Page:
The Chancellor of the Exchequer stated that his 2021 Budget would start the work of preparing for a new economy post COVID-19. With a focus on departmental spending increases and investments in infrastructure, many of which were pre-announced, what are the main tax impacts for business and individuals?
There were a few focused changes for certain sectors, but most businesses will be pleased that there are only minor changes to corporation tax, income tax and VAT. More information is likely when the Finance Bill is published on 4 November 2021.
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Following a review of business rates in England, the Government has decided to keep most of the regime intact. The main changes included:
- revaluations every three years;
- exemptions for plant and machinery used in onsite renewable energy production such as solar panels;
- freezing the multiplier for 2022/23;
- a new one year relief for eligible property improvements; and
- a new temporary 50 percent relief up to £110,000 per business for eligible retail, hospitality, and leisure businesses.
A consultation will be published shortly considering the arguments for and against an online sales tax which could fund reductions in business rates. Whilst these changes will provide some reductions in business rates, this is not the radical reform that some were looking for.
It was confirmed that a new residential property development tax will be introduced from 1 April 2022 at rate of 4 percent on relevant group profits over £25 million. Residential property profits will be calculated on the same basis as corporation tax, with a restriction for finance costs.
From 1 April 2023 the banking surcharge is to decrease to 3 percent with an allowance of £100 million to help support challenger banks. This will mean that the banking surcharge will be at a lower rate than the new residential property development tax.
There are significant temporary increases in the cultural tax reliefs for theatres, orchestras, and museums for the period to 31 March 2024, with the museums and galleries exhibition relief extended until that date. A relaxation in film tax relief is also introduced from 1 April 2022 which will enable relief to be claimed where the film is released on streaming services rather than in a cinema provided that the criteria for high end TV relief is also met.
The changes to expand R&D tax relief to include cloud computing and data costs from 1 April 2023 will be welcomed by business, but the restriction to only include UK costs will mainly adversely impact large corporate groups. Other changes to target abuse and improve compliance will be set out in due course.
The introduction of a lower domestic rate of air passenger duty in 2023 will be welcomed by regional airports and individuals travelling between the UK regions; but may send the wrong message ahead of the climate change conference in Glasgow.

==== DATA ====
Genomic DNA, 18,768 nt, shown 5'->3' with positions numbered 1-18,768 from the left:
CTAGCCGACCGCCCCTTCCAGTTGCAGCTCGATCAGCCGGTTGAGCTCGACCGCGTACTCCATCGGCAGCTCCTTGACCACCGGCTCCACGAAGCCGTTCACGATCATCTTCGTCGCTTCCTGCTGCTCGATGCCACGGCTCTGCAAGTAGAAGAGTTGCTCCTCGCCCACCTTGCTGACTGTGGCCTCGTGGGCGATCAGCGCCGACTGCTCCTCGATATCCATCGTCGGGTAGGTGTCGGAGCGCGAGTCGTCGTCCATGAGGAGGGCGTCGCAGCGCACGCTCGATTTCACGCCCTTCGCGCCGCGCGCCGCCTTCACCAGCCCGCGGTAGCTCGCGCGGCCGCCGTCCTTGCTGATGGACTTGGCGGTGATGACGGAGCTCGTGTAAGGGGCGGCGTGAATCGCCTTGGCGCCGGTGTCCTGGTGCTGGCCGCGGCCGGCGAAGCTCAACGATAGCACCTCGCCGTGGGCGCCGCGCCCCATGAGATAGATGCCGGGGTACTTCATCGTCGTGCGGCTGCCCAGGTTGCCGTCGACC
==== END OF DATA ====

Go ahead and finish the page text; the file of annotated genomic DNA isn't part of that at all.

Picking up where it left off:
The most radical change is to alcohol duty which is simplified, again from 2023, based on a series of rates per percentage alcohol, with a draught relief for pubs and other similar establishments. This reduces the rates for sparkling wine, such as Champagne and English sparkling wine, but increases the rate for higher strength ciders and red wine – the key is that in general higher strength means more duty is paid.
This will help craft brewers and pubs, particularly linked with the changes in business rates. However, with the temporary 12.5 percent VAT rate for hospitality going back up to 20 percent in April 2022, aligned with the increases to the national living wage, and the 1.25 percent increase in employer’s NIC (to fund social care prior to the introduction of the separate Health and Social Care Levy from April 2023), there will be increased cost pressure next year.
From an individual tax perspective, there was little change following the 1.25 percent health and social care levy and 1.25 percent increase to the dividend tax rates announced a few months ago. The new digital reporting under Making Tax Digital for Income Tax has been delayed until April 2024. As a part of this, following consultation one major change is to basis periods, so that business profits would be charged to income tax as they arise from month to month, rather than the current rules based on accounting periods. This will also come into full effect for the 2024/2025 tax year, with a 2023/24 transitional year. There is a relaxation in the reporting and payment deadline for capital gains on UK residential property from 30 to 60 days.
In the run up to the Budget there was speculation that there could be reform of the taxation of work, taxation of wealth or capital gains, or additional taxes to help the change to a greener economy. There was no mention of these areas, nor any commentary on future international corporate tax changes to reflect the OECD proposals for a minimum 15 percent global tax rate and a reallocation of profit to customer jurisdictions. The Government announced last week that the digital sales tax would be repealed once these international rules came into force.
In summary, with significant tax raising measures previously announced including the corporation tax increase to 25 percent from 1 April 2023, the inflation impact of freezing of personal allowances and rate bands, and the new health and social care increases, there was little need for the Chancellor to raise additional taxes in this budget. This was a holding budget enabling the Chancellor to wait for the uncertainties in the economy to be resolved, before returning to a tax cutting budget in the run up to the next general election.